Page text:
The Government has vowed to introduce the long-mooted property tax in the December budget.
The €100 household charge was introduced as a precursor to the property tax because of the time required to establish the latter.
There were suggestions that the necessary systems would not be in place to allow the property tax be introduced in December.
However, in the latest memorandum of understanding between the Government and the troika on the bailout, a commitment is given to introducing the tax in the budget.
Draft legislation detailing the tax will be published with the budget, including how it will be assessed and collected. It will be “value-based”, meaning the more valuable a property, the more the owner will pay.
The memo says the budget will comprise of “at least €3.5bn” in adjustments, €1.25bn of which will come from additional taxes and €2.25bn from cuts.
Tax changes, or “revenue measures”, will include:
nA broadening of the income tax base. This will not mean increases to income tax rates, but could see a number of reliefs reduced or abolished;
nThe property tax;
nA “restructuring” of motor tax;
nIncreasing excise duty and other indirect taxes.
The cutbacks, or “expenditure reductions”, have already been flagged and will include cuts to the social protection and health budgets, as well as continuing cuts in the public service pay and pensions bill.
The memo maintains the pressure on the Government to tackle the over-run in the health budget and lower the social welfare bill.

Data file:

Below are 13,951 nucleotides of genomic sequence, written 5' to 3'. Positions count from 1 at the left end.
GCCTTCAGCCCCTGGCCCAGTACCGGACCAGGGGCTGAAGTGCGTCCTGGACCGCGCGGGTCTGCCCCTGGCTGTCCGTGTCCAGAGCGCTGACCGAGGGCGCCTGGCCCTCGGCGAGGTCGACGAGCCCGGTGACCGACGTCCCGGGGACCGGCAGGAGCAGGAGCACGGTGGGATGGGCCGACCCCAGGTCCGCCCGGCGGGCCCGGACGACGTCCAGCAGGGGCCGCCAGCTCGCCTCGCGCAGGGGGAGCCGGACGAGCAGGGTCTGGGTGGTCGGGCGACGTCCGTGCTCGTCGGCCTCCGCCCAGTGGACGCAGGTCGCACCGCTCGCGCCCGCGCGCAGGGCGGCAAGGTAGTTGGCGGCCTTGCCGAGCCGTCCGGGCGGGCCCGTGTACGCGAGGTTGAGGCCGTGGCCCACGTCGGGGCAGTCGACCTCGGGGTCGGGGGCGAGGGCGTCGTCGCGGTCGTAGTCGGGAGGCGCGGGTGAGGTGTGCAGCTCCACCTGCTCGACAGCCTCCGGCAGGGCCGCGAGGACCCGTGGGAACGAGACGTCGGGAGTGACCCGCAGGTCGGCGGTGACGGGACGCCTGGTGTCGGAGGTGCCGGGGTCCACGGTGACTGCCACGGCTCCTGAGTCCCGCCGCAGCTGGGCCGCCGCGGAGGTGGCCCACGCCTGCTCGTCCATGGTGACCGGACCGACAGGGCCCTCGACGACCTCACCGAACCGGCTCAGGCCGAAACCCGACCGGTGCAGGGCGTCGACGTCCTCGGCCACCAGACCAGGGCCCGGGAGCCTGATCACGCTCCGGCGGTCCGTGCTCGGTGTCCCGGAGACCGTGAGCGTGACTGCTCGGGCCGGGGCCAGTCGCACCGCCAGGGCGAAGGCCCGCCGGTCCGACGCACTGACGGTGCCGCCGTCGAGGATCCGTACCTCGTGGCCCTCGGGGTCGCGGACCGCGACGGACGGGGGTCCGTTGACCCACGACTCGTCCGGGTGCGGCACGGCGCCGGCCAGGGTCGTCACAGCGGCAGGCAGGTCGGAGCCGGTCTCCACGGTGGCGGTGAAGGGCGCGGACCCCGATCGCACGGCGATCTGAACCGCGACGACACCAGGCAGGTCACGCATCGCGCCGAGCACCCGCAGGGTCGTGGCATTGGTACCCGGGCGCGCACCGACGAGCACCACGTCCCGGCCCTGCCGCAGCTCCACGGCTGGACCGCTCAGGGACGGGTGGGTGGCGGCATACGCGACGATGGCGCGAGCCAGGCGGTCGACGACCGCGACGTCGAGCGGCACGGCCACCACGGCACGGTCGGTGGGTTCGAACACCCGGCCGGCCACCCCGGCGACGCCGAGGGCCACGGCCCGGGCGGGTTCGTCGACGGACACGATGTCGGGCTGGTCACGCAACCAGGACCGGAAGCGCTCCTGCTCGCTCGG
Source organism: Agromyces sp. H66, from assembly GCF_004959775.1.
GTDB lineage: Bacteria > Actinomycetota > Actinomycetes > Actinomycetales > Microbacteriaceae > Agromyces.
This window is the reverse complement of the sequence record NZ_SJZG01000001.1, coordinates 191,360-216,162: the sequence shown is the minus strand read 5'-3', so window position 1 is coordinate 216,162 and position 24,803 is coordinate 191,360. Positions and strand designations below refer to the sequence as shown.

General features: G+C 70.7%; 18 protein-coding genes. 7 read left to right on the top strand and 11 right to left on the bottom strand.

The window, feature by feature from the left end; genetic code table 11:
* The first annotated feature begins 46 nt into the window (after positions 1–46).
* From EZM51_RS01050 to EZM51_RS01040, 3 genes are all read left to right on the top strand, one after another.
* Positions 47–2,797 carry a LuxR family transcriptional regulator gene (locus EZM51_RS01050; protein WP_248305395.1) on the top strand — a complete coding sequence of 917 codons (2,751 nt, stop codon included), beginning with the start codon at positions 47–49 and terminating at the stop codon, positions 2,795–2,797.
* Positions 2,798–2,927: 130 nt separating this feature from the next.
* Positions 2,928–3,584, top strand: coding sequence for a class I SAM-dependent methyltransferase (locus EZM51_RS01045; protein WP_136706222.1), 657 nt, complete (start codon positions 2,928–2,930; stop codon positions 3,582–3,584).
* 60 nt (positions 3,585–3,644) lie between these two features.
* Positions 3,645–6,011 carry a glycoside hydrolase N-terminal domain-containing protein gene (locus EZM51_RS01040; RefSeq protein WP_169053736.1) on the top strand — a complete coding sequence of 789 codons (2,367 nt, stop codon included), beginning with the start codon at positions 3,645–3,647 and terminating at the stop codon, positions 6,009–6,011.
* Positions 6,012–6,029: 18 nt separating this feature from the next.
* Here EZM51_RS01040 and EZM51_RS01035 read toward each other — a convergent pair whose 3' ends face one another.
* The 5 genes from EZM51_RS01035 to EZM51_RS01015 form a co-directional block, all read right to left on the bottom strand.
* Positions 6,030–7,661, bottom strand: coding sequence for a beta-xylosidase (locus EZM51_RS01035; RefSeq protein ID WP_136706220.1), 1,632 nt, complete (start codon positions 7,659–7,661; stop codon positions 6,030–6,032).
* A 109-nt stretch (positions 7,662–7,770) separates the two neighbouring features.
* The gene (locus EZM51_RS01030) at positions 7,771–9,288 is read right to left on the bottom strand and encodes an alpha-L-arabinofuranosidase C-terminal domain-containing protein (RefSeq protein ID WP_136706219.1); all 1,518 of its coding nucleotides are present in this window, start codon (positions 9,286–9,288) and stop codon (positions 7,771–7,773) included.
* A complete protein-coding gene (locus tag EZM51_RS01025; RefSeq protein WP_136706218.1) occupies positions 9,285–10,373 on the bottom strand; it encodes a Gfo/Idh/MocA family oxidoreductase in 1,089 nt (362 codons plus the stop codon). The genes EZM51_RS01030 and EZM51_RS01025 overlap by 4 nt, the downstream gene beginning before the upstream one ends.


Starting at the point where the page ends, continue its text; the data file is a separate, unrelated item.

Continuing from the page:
Health Minister James Reilly has to specify by the end of September “quantified measures to eliminate the [health sector] spending over-run by year end”.
Social Protection Minister Joan Burton will have to update the troika by the end of September on the “activation system” — measures to get people off welfare and back to work.
Taoiseach Enda Kenny has indicated his belief that this budget will be the most challenging of the Government’s five-year term.
The Government remains confident it is making progress and can avoid further bailouts — so long as it gets a deal to cut the cost of the existing bailout.
In June, EU leaders agreed to assess the sustainability of Ireland’s debt. The Government is hopeful a deal can be reached to reduce the burden of both the promissory note system funding the Anglo bailout and the restructuring of Permanent TSB.
“Meeting these objectives would strengthen confidence and give impetus to Ireland’s recovery,” the Government said.
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